It was a fortuitous meeting, Chantal, should you ever read this, you greatly reduced the stress of our trip to the airport this morning. (Chantal and I did actually swap email addresses and I've already composed the email I'll send her as soon as we get back home. I haven't been able to send any emails while I've been in Europe, for reasons I don't understand.)
By the way, there was a four day haute couture fashion event during our week in Paris. Twice we've stumbled upon the glitterati and their entourages. The other day we walked along the red carpet being set up in Rue Montaigne. Yesterday we were amongst the buzz and press of the Jean-Paul Gaultier show. I know this from another of my sources, haha, a freelance photographer sitting outside a café near the mêlée. He was nice. I told him I'm a writer, of sorts, and he was keen for me to hang around and soak up the ambience. 'This is a big thing. You have Jean-Paul Gaultier. Use that as a label in your blog and you'll have more readers,' he suggested. 'And you have the fashions and the chateau here.' Yes, there was a chateau. Beats me if I can remember the name of the street we were in. (Perhaps I'd look it up if I wasn't up in the air courtesy of Etihad Airways.) Hard to see through all the posh cars with their tinted windows. At that moment an emaciated model fell off her six inch stilettos right in front of us. All caught by the nearby paparazzi. She didn't miss a beat. Picked herself up and continued wobbling along the cobbled path.
More interested in sausages than fashion, I moved on in my Target blue jeans, home-made haute couture shirt and running shoes.
Now Porte de la Villette sounded interesting in the Paris tourist guide. It's where two canals converge. It was almost at the end of the métro line it was on. No one else seemed to be going there. We emerged from the métro into a dodgy looking street, walked a bit, then crossed the road into an enormous empty 'parc'. Well, there was a science exhibition centre if you're into that sort of thing, which I'm not. We wandered over relatively modern - 1983 - cobbled pathways to check out the canal. Yep. Canal. Straight. Flowing. There was a sort of 'fun fair' but no one really seemed to be having any. A carousel was going around playing the Danube waltz. A guy was leaning idly on the counter inside the office of the unused dodgem cars. (I was slightly tempted, but then thought of the camping car and decided against it.) Quite bleak, really. A handful - six? - other tourists were wandering around with bemused expressions, like wtf am I doing here? (I'm perhaps being unkind about this place. Al compared it to Melbourne show grounds when the show's not on.)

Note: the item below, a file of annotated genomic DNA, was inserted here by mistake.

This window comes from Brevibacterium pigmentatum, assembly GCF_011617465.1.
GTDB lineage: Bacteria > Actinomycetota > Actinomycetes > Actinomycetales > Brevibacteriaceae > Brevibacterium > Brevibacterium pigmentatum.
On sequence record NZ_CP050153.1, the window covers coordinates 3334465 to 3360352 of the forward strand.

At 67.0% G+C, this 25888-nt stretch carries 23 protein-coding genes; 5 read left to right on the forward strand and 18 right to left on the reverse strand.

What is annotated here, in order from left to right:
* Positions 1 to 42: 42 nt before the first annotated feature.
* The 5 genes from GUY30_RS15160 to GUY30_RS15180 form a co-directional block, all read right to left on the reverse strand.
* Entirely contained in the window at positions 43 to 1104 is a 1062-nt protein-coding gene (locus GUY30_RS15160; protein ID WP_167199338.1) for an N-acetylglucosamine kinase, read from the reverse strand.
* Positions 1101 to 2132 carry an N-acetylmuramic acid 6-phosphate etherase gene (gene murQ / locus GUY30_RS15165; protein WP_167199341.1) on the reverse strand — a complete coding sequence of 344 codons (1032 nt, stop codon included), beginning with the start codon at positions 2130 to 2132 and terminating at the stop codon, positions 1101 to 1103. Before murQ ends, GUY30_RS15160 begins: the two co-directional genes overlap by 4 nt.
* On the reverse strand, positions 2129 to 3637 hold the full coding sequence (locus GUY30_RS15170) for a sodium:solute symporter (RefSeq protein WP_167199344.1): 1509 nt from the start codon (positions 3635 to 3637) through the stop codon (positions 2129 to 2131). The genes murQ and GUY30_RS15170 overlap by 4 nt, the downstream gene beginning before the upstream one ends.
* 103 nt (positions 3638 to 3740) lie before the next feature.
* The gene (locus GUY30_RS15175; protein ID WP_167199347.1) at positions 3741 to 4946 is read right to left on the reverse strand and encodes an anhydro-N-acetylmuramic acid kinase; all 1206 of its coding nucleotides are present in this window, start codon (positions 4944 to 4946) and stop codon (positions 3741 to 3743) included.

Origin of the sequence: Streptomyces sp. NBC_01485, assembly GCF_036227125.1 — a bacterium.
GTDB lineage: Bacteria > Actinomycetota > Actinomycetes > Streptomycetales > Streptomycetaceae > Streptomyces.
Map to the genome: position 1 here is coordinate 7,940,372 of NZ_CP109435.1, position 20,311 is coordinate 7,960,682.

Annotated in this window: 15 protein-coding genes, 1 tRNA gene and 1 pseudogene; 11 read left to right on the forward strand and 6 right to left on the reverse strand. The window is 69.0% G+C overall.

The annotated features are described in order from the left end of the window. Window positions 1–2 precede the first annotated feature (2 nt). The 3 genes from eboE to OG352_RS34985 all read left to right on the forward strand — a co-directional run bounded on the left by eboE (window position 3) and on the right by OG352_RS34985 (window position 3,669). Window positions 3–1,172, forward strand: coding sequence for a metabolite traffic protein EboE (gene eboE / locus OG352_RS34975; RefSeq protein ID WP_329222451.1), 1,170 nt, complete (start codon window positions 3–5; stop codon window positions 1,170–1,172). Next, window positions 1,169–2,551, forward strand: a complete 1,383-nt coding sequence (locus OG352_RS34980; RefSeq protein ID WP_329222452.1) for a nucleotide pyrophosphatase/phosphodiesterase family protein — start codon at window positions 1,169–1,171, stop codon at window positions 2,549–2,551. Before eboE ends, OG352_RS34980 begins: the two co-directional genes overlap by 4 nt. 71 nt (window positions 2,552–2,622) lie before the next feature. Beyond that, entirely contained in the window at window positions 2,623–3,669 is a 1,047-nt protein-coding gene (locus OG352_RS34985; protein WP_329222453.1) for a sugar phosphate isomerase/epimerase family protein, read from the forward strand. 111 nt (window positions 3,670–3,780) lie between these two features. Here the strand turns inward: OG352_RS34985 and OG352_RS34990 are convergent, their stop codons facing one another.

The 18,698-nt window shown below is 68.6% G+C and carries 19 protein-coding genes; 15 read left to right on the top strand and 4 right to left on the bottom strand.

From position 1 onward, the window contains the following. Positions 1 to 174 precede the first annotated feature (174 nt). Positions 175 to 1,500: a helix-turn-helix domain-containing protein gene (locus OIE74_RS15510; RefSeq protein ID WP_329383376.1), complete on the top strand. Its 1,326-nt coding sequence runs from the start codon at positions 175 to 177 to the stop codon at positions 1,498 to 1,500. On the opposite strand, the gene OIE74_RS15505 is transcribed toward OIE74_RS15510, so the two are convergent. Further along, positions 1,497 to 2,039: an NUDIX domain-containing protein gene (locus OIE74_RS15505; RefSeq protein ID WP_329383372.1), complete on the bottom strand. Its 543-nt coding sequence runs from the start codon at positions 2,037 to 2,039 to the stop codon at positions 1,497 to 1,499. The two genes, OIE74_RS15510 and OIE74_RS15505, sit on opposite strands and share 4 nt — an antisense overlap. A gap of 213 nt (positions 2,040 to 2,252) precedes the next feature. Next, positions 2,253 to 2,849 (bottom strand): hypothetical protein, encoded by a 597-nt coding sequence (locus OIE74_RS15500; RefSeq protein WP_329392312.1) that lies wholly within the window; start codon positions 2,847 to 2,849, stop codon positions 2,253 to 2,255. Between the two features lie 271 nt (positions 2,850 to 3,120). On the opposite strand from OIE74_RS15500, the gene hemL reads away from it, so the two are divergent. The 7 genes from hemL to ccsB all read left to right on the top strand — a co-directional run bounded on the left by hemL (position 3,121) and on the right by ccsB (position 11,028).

I used - needs must - one of the grottiest 'bathrooms' since the back blocks of Vietnam. Two, let's call them ne'er do wells, male, were hanging around inside the unisex facility. The toilet wouldn't flush, no paper. Just a stench of old urine. (Not mine.) Suppose it could have been worse, I thought as I swabbed the backs of my thighs with antiseptic handwash.
Happily, the Champs Élysées is only a métro ride away. We came up into the sunshine and the glorious view of the arc and right into the middle of a great hip hop dance performance. You can knock your tourist haunts but this is where you can enjoy a bit of street entertainment, for free if you're a bit short on spare change. It was wonderful.
I'm on the plane now, having an early Chardonnay - it's 11.45 am Paris time - and I'm sure I've tested your stamina with such a long post. Thank you again for reading.
PS. Do you know how effectively writing passes time?